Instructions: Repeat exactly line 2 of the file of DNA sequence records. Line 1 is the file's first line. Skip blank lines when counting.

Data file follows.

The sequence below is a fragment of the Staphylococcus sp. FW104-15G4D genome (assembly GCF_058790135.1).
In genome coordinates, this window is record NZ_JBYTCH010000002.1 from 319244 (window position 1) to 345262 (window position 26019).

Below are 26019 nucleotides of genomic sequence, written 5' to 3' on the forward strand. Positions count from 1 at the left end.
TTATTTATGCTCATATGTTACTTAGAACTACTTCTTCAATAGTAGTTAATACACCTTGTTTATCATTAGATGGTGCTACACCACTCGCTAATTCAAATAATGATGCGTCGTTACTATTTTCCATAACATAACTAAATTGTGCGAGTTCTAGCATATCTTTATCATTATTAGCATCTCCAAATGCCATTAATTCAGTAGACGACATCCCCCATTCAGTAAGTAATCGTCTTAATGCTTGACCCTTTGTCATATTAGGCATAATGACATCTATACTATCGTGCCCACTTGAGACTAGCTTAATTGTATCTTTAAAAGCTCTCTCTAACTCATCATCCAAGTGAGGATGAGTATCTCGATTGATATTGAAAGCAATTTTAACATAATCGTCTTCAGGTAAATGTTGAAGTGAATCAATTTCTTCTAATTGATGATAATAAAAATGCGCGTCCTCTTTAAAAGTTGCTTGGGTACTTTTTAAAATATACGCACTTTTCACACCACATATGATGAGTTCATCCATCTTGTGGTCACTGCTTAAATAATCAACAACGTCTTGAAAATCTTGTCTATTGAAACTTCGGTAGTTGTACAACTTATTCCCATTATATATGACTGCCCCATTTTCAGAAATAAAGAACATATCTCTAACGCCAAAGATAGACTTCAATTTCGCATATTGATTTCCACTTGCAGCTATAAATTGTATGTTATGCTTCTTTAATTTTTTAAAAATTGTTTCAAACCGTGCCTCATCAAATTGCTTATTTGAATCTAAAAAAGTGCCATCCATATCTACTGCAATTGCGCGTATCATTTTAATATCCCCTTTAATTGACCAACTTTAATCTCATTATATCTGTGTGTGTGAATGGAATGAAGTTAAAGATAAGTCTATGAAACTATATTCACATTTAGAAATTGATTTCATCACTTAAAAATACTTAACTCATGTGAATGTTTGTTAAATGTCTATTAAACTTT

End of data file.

In genome coordinates, this window is record NZ_JBYTCH010000002.1 from 319244 (window position 1) to 345262 (window position 26019).